VNA Health Group is moving healthcare forward — through home and community-based healthcare, and even, through iTunes and Spotify. I’m pleased to announce that our new podcast, The Moving Healthcare Forward Podcast, is now live and listenable!
I’ll be sharing the conversations I have with leaders in the healthcare space. Together, we’ll discuss how to address the challenges facing everyday people, especially our most vulnerable, bridge the gaps in healthcare inequity.
Our first episode features an interesting interview with Bill Dombi, President of the National Association for Home Care & Hospice, and I can’t wait for you to give it a listen on iTunes here, or on Spotify here.
The Importance of At-Home and Hospice Care
Today, home care is getting a lot of attention. It’s clear why: There’s a big expense associated with the cost of care and facilities, and people want a value-based approach to care. Plus, folks want to be at home as they age. Technologies make care at home easier, facile and more sophisticated.
At the state level, we’ve seen rebalancing of home personal care and long-term care, and even growth of new models of home care, like subacute models and rehabilitation approaches, along with end-of-life care at home and hospice. Care has become more and more about home-based care, rather than facility.
But at-home and hospice care hasn’t always been as highly regarded.
“If you take it back just a few decades,” Bill shares on the podcast, “the only people who were singing the praises of home care were the few patients who were receiving home care and the few providers who were delivering it. The choir has expanded significantly, as 12, [or] 14 million people a year are served [at home] in one form of home care or another. Clearly, it took a while to get there. In some respects, I look at home care as a healthcare service similar to the way the Wright brothers looked at air flight, that it was a fledgling concept, maybe a dream or a vision, rather than a reality.”
Medicare Advantage is Here to Stay
The Medicare Advantage Program is growing, but still needs a lot of reform. Case in point: It’s a great program if you’re healthy, but the degree to which people disenroll in a Medicare Advantage plan and need home health services is quite high. The average person can get more from the traditional Medicare program than they can from Medicare Advantage plans.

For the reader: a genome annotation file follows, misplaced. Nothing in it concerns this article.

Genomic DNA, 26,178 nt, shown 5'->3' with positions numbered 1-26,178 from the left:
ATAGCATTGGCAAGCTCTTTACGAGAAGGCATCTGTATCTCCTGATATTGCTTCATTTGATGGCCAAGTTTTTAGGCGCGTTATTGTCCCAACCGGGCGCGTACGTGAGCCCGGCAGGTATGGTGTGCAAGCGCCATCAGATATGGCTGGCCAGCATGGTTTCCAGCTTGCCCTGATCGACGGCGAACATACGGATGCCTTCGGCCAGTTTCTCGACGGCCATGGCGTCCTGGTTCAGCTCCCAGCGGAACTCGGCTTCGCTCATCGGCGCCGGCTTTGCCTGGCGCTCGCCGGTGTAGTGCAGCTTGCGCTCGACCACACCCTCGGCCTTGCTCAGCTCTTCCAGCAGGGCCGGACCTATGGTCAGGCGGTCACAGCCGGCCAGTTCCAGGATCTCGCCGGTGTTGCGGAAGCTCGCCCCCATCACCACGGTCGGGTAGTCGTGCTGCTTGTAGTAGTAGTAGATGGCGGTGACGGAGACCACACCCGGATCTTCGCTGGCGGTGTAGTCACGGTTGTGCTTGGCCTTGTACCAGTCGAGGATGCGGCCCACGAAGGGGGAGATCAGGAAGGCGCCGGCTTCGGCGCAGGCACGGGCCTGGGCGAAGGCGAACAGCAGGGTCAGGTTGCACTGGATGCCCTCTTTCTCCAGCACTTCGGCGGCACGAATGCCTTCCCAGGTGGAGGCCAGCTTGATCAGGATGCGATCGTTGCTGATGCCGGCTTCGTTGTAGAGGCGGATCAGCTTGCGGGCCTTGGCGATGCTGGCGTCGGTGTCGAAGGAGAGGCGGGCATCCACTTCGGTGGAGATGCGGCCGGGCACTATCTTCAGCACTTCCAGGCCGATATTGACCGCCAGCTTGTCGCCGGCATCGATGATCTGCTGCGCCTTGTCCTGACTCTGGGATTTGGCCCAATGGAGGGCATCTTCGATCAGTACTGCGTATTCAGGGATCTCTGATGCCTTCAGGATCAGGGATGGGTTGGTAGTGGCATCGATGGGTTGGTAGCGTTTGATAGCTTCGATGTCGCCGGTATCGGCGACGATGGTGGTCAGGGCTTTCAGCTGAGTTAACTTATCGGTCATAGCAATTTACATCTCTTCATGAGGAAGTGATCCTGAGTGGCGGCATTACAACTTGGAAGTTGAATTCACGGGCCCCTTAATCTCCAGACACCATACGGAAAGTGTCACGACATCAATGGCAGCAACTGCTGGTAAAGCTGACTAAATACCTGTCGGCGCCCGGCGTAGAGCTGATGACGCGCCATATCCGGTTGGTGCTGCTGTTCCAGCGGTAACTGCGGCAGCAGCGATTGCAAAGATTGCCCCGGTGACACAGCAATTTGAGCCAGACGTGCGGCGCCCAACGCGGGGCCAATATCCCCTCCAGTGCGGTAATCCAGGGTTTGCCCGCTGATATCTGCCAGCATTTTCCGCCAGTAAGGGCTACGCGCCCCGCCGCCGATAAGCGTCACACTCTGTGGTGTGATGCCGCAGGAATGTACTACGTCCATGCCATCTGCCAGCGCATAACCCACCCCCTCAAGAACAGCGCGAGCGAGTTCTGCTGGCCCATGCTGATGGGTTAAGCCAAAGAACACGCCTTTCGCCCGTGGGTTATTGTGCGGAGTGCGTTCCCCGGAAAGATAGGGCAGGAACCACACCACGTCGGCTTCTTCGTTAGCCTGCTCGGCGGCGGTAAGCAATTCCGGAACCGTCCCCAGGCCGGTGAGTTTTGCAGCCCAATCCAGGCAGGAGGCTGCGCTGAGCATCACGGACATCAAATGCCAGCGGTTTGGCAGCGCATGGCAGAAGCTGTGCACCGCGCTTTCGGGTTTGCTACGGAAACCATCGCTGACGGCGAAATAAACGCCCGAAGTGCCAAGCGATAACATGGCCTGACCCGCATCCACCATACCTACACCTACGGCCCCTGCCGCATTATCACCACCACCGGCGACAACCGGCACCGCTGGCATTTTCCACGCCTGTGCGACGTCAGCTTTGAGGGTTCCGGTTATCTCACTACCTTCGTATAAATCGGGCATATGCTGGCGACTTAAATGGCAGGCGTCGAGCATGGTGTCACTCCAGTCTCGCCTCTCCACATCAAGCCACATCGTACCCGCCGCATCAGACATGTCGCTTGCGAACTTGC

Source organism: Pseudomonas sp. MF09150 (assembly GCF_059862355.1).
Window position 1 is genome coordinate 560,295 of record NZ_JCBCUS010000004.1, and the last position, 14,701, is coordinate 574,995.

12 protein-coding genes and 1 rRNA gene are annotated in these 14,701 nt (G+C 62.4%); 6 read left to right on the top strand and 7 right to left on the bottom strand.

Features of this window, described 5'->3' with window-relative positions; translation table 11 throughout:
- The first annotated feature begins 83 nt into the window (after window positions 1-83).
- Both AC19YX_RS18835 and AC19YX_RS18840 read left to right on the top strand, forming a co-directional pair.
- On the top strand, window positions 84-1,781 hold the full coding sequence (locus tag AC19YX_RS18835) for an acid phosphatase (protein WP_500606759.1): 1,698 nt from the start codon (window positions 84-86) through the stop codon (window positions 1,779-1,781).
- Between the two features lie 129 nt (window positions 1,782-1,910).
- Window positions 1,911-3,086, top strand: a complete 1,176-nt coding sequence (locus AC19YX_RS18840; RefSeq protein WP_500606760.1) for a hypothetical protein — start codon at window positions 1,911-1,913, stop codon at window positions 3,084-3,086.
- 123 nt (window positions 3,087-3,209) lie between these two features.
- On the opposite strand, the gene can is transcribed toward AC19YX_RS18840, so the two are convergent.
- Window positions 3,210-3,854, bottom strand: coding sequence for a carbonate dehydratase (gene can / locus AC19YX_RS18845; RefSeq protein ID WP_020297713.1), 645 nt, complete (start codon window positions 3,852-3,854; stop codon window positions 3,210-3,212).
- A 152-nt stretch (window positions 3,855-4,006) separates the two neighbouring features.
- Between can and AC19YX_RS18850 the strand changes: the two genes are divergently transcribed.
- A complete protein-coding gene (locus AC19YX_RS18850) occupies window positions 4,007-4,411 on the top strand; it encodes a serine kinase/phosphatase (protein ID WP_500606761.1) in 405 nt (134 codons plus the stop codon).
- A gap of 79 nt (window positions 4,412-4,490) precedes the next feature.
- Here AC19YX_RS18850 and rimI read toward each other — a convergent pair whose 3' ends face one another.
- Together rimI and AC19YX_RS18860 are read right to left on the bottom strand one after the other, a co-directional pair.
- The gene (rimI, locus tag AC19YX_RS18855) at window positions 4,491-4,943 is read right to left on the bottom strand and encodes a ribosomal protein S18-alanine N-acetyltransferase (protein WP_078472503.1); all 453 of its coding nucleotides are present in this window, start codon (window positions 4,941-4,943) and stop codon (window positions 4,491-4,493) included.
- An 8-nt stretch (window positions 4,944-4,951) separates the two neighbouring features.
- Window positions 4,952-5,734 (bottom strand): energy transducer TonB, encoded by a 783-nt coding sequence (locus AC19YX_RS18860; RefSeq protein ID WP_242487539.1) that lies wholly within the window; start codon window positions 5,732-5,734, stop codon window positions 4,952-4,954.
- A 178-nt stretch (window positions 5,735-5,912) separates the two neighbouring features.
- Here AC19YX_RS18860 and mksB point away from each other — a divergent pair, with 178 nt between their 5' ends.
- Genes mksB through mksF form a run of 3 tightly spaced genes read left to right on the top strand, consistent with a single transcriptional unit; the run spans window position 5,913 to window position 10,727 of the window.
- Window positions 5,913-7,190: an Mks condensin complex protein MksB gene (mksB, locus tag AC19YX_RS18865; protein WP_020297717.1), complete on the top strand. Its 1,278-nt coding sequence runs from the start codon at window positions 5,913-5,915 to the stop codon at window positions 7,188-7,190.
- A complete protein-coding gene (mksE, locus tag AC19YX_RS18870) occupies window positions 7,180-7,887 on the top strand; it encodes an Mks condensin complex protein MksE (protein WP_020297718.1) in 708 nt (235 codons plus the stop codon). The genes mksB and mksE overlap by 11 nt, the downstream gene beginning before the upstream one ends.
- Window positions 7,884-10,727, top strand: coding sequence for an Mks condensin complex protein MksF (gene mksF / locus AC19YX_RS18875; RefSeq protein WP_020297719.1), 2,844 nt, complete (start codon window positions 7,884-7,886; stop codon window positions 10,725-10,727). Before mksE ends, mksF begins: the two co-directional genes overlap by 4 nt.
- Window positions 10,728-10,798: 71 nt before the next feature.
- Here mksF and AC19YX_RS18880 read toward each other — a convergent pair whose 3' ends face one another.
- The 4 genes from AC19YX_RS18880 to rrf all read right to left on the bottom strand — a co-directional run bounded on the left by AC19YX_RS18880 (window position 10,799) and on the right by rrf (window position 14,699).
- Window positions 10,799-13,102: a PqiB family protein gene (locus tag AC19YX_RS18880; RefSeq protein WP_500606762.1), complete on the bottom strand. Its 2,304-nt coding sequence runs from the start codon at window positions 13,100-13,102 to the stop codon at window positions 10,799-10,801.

NAHC is currently running an in-depth study to examine what the consequences of Medicare Advantage behavior is relative to home health — with a look at the negative outcomes for patients in comparison to what might otherwise occur in the traditional Medicare program. There’s no doubt, Medicare Advantage is going to be here for those in their 50s or 60s. But we think it needs a lot of repair. Though it has promise for homecare services — not just home health, but healthcare at home generally — it should be viewed by Medicare Advantage plans as their best partner.
Incredible Advances in Care
Home healthcare is becoming more and more a reality every day, thanks to the tireless work of people like Bill, and like our nurses and home health aides here at VNAHG. And despite its challenges — it’s hard to find people to work in home care, we need more nurses than ever before, and home health aides are in short supply — there are so many rich opportunities in home healthcare.
“[Some of our advances] may seem like they’re incremental,” Bill says, “but the way my measuring stick goes, for every time you get kicked back a step, healthcare at home has taken us two steps forward. We’re making that progress. When we talk to healthcare providers who work in-home, they basically say the same thing, ‘I would not want to work anywhere else.’ This connection between themselves in their patients and their patient’s pets, dogs included with your father, is something they don’t get in any other kind of care setting.”